A resolution by the San Luis Obispo County Board of Supervisors opposing the creation of the Chumash Heritage National Marine Sanctuary is being hailed by a host of California groups and residents of all backgrounds. The resolution affects a new national marine sanctuary being considered by the National Oceanic and Atmospheric Administration (NOAA) Office of National Marine Sanctuaries which, if designated, could impose restrictions on fishing activities in an area stretching from Cambria to Gaviota Creek in Santa Barbara.
“We are proud to have been a part of this effort and to have worked with a vast array of groups to keep a bit of common sense in the discussions on how to manage this area,” said Wayne Kotow, executive director of the California Chapter of Coastal Conservation Association (CCA CAL). “We greatly appreciate the thoughtful process employed by the Board in this decision, and we look forward to staying engaged on all future discussions that might impact public access to these marine areas.”
More than a third of California’s coast already falls into one of three existing sanctuaries. The proposed Chumash Heritage National Marine Sanctuary would put a continuous stretch of more than half of California’s coast under the governance of federal marine sanctuaries. Existing sanctuaries in California have a poor record of working with local fishermen and even though the three existing sanctuaries lack authority to regulate fishing, they have propounded federal regulations expressly regulating fishing activities.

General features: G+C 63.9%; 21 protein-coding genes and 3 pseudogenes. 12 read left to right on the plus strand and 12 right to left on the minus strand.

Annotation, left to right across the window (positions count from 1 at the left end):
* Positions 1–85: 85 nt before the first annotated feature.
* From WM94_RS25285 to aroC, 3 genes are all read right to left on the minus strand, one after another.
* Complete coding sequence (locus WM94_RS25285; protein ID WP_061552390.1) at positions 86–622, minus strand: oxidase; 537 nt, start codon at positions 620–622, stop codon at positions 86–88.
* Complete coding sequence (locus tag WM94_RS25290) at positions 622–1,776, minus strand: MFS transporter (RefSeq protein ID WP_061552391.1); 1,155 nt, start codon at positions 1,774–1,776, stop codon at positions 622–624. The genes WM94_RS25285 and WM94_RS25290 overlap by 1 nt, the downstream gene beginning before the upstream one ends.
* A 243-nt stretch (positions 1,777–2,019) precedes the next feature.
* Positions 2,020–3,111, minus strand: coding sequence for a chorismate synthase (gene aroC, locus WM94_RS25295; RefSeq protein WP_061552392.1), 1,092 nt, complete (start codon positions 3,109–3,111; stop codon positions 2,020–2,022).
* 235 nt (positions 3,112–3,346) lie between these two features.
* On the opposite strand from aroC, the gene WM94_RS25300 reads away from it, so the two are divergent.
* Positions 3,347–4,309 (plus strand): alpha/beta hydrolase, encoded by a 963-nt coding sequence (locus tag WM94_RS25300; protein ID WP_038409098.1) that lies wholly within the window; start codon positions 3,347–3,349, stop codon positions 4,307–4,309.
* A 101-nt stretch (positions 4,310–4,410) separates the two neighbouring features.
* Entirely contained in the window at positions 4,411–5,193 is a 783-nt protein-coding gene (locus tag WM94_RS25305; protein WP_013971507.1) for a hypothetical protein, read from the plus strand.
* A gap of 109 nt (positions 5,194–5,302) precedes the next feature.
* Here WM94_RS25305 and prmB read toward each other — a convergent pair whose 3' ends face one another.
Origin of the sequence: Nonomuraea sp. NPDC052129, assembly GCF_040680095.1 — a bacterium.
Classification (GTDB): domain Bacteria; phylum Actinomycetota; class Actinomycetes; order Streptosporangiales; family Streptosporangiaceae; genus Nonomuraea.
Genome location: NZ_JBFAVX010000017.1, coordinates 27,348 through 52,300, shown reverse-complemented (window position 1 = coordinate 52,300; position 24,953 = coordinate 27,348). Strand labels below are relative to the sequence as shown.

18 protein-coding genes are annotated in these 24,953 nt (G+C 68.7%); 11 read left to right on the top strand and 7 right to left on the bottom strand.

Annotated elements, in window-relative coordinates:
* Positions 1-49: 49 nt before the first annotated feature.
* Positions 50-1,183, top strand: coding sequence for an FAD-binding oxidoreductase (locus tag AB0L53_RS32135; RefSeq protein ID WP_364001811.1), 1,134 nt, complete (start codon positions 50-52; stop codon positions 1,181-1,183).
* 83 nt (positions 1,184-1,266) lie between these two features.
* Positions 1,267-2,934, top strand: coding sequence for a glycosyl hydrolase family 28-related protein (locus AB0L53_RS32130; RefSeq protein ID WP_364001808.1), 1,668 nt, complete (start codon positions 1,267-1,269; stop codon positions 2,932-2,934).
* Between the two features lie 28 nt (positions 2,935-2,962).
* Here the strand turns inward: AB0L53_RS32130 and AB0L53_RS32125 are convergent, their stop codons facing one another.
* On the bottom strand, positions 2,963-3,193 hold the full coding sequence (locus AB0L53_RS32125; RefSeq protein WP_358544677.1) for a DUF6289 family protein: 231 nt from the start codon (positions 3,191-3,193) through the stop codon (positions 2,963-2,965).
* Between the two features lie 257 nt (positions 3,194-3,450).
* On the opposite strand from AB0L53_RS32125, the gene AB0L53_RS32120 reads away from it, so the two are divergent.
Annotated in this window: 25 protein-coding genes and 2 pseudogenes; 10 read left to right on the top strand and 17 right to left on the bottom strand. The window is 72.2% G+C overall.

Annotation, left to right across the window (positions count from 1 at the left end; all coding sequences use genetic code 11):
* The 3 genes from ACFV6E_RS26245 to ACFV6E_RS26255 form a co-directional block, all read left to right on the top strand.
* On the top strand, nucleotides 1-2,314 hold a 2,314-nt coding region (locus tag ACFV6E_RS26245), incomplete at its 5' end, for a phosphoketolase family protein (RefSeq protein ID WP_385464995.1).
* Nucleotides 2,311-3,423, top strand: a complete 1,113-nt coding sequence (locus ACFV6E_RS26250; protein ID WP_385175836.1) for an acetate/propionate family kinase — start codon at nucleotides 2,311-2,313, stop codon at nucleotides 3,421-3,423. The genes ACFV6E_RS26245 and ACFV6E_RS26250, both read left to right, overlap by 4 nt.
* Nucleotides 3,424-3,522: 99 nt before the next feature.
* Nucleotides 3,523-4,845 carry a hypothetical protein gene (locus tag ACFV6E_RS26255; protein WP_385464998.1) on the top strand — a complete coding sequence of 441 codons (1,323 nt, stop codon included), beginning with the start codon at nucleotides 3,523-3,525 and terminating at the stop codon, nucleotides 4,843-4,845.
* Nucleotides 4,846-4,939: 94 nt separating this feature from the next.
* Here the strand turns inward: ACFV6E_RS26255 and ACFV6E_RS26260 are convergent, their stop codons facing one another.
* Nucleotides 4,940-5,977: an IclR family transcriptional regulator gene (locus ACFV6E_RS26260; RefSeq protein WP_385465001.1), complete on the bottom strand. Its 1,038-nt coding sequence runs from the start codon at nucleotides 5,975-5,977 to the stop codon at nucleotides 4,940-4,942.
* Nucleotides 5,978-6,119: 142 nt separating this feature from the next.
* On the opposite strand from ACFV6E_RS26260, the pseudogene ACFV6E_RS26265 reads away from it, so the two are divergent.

At a meeting yesterday, San Luis Obispo County Supervisor Debbie Arnold proposed the resolution to oppose the Chumash Heritage National Marine Sanctuary which ultimately passed by a vote of 3-2. In comments submitted to the Board, CCA CAL confirmed its long-standing support of the actions contained in Arnold’s resolution.
“The coastline of San Luis Obispo County deserves protection from activities that would despoil its beauty and value. Fortunately, as the Resolution already notes, multiple layers of federal, state and local laws already serve to protect California’s coast without the need for a federal marine sanctuary designation. Creating a new marine sanctuary will merely add a further layer of governance and bureaucracy and additional burdens to recreational users of the marine environment,” Bill Shedd, president of AFTCO and chairman of CCA CAL, stated in a letter to the Board.
“This is a step in the right direction, but efforts to create off-limits sanctuaries tend to keep coming back,” said Kotow. “We are committed to working with this growing coalition of our fellow fishermen, fish processors, marina operators, concerned citizens, state-based advocates and national groups to guard against ceding any more control of our coast to this sanctuary process.”